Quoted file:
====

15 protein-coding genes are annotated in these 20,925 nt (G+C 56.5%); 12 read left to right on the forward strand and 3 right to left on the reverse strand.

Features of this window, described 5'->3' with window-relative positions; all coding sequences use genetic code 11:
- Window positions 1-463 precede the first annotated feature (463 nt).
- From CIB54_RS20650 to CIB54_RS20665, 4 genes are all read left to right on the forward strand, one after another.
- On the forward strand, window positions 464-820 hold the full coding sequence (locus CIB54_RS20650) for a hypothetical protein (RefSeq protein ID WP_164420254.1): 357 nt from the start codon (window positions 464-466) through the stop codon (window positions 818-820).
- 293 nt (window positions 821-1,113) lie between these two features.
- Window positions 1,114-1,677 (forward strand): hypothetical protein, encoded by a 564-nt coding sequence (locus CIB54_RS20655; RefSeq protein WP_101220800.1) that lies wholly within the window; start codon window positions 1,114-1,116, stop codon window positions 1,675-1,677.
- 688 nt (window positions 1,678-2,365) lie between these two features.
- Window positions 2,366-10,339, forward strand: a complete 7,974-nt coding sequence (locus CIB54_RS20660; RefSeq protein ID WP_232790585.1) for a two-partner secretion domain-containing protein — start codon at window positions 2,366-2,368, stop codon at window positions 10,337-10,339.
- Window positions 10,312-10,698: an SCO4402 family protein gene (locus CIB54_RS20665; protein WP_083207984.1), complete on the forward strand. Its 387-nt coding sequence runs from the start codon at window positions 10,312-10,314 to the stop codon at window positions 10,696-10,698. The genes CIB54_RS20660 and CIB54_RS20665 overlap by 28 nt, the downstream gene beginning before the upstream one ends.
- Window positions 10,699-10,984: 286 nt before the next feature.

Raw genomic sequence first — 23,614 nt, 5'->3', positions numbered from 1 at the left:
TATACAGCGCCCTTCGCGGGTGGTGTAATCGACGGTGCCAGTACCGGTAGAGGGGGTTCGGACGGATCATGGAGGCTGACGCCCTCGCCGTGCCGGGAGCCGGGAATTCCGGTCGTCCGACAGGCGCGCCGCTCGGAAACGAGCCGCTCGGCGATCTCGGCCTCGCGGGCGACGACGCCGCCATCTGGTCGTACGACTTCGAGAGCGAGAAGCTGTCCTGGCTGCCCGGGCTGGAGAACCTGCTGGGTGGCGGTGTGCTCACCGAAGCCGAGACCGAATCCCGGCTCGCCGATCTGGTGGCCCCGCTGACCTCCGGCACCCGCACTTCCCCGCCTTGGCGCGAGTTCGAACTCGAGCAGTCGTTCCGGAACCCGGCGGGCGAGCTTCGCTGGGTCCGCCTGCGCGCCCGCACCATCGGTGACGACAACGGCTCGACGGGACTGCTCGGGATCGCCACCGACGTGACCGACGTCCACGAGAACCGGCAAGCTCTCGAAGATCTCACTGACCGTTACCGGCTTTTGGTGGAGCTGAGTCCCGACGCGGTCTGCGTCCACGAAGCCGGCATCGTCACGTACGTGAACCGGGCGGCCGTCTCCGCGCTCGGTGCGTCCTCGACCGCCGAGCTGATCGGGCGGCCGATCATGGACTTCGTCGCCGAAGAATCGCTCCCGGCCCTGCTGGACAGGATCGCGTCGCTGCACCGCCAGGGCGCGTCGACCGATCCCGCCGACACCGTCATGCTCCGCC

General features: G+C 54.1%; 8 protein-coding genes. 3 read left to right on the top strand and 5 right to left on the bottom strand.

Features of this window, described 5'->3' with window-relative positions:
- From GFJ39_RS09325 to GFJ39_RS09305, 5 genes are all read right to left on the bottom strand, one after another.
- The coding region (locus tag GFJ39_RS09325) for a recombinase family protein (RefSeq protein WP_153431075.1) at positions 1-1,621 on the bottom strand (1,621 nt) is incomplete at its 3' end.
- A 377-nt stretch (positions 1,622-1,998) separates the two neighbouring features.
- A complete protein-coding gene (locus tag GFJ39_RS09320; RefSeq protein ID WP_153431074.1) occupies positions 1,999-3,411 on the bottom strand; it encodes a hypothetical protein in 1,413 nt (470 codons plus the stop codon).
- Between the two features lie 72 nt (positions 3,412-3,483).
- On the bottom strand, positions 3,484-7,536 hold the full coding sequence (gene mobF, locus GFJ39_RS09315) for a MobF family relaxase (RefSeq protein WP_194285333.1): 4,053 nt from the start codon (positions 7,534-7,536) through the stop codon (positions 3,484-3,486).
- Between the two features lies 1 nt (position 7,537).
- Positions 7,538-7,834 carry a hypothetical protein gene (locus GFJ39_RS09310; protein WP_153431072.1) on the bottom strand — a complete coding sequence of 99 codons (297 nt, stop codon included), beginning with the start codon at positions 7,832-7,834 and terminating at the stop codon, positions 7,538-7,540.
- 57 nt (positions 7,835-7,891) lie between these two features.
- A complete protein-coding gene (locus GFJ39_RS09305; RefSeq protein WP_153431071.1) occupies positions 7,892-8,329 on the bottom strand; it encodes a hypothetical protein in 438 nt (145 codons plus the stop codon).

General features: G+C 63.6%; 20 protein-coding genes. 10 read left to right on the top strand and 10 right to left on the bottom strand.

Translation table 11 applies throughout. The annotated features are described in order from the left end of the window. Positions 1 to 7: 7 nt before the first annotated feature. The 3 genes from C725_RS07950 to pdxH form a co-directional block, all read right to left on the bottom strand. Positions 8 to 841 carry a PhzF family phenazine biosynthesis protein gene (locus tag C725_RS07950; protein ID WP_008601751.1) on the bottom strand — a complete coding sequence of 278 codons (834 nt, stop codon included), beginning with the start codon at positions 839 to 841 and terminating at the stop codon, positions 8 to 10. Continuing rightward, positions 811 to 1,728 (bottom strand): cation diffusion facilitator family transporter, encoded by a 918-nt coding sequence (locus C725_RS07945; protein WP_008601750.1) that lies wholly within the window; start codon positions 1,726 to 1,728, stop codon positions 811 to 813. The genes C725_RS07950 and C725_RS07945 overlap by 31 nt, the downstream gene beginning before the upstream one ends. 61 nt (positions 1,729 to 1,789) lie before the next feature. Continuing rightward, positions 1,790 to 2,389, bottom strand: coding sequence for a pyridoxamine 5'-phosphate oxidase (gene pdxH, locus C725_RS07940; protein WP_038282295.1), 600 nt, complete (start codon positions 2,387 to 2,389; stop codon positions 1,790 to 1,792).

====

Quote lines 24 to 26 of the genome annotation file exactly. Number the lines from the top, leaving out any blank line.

- 57 nt (positions 7,835-7,891) lie between these two features.
- A complete protein-coding gene (locus GFJ39_RS09305; RefSeq protein WP_153431071.1) occupies positions 7,892-8,329 on the bottom strand; it encodes a hypothetical protein in 438 nt (145 codons plus the stop codon).

General features: G+C 63.6%; 20 protein-coding genes. 10 read left to right on the top strand and 10 right to left on the bottom strand.